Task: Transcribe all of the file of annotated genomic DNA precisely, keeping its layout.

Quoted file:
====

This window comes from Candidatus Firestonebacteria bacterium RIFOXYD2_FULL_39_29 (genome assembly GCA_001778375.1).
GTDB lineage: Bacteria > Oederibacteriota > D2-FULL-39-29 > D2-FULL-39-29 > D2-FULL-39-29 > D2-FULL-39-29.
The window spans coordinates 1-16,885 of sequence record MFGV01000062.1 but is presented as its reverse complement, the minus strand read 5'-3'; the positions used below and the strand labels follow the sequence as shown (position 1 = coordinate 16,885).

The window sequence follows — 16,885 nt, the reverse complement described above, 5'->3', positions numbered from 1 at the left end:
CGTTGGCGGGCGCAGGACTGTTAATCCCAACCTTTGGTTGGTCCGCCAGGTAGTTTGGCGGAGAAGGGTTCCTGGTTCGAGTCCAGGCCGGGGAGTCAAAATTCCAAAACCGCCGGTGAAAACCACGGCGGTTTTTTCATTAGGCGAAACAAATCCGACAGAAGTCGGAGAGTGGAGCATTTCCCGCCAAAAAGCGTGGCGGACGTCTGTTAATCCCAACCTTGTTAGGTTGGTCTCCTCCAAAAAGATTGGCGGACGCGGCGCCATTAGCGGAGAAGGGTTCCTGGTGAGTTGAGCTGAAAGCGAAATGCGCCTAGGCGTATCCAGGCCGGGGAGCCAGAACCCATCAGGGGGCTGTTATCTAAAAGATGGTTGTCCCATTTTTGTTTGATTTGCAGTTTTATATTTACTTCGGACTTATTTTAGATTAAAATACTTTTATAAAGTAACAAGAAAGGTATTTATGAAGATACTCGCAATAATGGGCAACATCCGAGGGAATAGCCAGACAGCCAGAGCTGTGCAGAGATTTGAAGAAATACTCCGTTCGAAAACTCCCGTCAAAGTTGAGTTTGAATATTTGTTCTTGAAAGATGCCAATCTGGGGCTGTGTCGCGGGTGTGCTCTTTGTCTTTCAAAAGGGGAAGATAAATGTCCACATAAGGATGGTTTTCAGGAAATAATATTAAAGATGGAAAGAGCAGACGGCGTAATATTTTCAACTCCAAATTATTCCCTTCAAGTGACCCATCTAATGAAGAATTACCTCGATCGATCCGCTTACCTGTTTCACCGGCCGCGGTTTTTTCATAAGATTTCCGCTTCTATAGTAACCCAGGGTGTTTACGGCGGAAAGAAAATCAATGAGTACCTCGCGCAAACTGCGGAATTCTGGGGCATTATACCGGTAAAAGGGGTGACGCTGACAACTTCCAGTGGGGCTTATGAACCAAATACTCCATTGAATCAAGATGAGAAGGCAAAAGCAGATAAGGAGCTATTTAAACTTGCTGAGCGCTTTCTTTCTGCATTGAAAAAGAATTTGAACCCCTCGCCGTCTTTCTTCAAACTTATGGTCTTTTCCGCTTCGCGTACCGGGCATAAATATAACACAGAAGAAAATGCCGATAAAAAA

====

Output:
This window comes from Candidatus Firestonebacteria bacterium RIFOXYD2_FULL_39_29 (genome assembly GCA_001778375.1).
GTDB lineage: Bacteria > Oederibacteriota > D2-FULL-39-29 > D2-FULL-39-29 > D2-FULL-39-29 > D2-FULL-39-29.
The window spans coordinates 1-16,885 of sequence record MFGV01000062.1 but is presented as its reverse complement, the minus strand read 5'-3'; the positions used below and the strand labels follow the sequence as shown (position 1 = coordinate 16,885).

The window sequence follows — 16,885 nt, the reverse complement described above, 5'->3', positions numbered from 1 at the left end:
CGTTGGCGGGCGCAGGACTGTTAATCCCAACCTTTGGTTGGTCCGCCAGGTAGTTTGGCGGAGAAGGGTTCCTGGTTCGAGTCCAGGCCGGGGAGTCAAAATTCCAAAACCGCCGGTGAAAACCACGGCGGTTTTTTCATTAGGCGAAACAAATCCGACAGAAGTCGGAGAGTGGAGCATTTCCCGCCAAAAAGCGTGGCGGACGTCTGTTAATCCCAACCTTGTTAGGTTGGTCTCCTCCAAAAAGATTGGCGGACGCGGCGCCATTAGCGGAGAAGGGTTCCTGGTGAGTTGAGCTGAAAGCGAAATGCGCCTAGGCGTATCCAGGCCGGGGAGCCAGAACCCATCAGGGGGCTGTTATCTAAAAGATGGTTGTCCCATTTTTGTTTGATTTGCAGTTTTATATTTACTTCGGACTTATTTTAGATTAAAATACTTTTATAAAGTAACAAGAAAGGTATTTATGAAGATACTCGCAATAATGGGCAACATCCGAGGGAATAGCCAGACAGCCAGAGCTGTGCAGAGATTTGAAGAAATACTCCGTTCGAAAACTCCCGTCAAAGTTGAGTTTGAATATTTGTTCTTGAAAGATGCCAATCTGGGGCTGTGTCGCGGGTGTGCTCTTTGTCTTTCAAAAGGGGAAGATAAATGTCCACATAAGGATGGTTTTCAGGAAATAATATTAAAGATGGAAAGAGCAGACGGCGTAATATTTTCAACTCCAAATTATTCCCTTCAAGTGACCCATCTAATGAAGAATTACCTCGATCGATCCGCTTACCTGTTTCACCGGCCGCGGTTTTTTCATAAGATTTCCGCTTCTATAGTAACCCAGGGTGTTTACGGCGGAAAGAAAATCAATGAGTACCTCGCGCAAACTGCGGAATTCTGGGGCATTATACCGGTAAAAGGGGTGACGCTGACAACTTCCAGTGGGGCTTATGAACCAAATACTCCATTGAATCAAGATGAGAAGGCAAAAGCAGATAAGGAGCTATTTAAACTTGCTGAGCGCTTTCTTTCTGCATTGAAAAAGAATTTGAACCCCTCGCCGTCTTTCTTCAAACTTATGGTCTTTTCCGCTTCGCGTACCGGGCATAAATATAACACAGAAGAAAATGCCGATAAAAAA